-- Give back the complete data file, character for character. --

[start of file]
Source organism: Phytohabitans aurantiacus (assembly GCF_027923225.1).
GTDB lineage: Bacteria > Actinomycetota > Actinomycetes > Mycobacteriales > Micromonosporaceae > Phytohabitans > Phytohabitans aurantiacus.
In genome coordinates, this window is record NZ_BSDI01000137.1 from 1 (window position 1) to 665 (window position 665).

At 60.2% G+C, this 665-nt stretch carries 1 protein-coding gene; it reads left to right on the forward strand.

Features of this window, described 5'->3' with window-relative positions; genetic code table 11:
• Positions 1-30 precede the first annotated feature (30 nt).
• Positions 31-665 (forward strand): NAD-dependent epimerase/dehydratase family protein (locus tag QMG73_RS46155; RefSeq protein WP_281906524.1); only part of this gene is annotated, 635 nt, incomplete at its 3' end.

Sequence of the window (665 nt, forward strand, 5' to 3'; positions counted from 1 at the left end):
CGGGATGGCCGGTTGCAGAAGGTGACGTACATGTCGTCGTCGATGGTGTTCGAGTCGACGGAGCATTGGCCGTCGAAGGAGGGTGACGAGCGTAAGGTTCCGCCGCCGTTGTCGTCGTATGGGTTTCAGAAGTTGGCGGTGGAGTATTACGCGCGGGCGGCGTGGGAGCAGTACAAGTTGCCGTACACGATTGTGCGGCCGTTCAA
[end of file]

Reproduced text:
Source organism: Phytohabitans aurantiacus (assembly GCF_027923225.1).
GTDB lineage: Bacteria > Actinomycetota > Actinomycetes > Mycobacteriales > Micromonosporaceae > Phytohabitans > Phytohabitans aurantiacus.
In genome coordinates, this window is record NZ_BSDI01000137.1 from 1 (window position 1) to 665 (window position 665).

At 60.2% G+C, this 665-nt stretch carries 1 protein-coding gene; it reads left to right on the forward strand.

Features of this window, described 5'->3' with window-relative positions; genetic code table 11:
• Positions 1-30 precede the first annotated feature (30 nt).
• Positions 31-665 (forward strand): NAD-dependent epimerase/dehydratase family protein (locus tag QMG73_RS46155; RefSeq protein WP_281906524.1); only part of this gene is annotated, 635 nt, incomplete at its 3' end.

Sequence of the window (665 nt, forward strand, 5' to 3'; positions counted from 1 at the left end):
CGGGATGGCCGGTTGCAGAAGGTGACGTACATGTCGTCGTCGATGGTGTTCGAGTCGACGGAGCATTGGCCGTCGAAGGAGGGTGACGAGCGTAAGGTTCCGCCGCCGTTGTCGTCGTATGGGTTTCAGAAGTTGGCGGTGGAGTATTACGCGCGGGCGGCGTGGGAGCAGTACAAGTTGCCGTACACGATTGTGCGGCCGTTCAA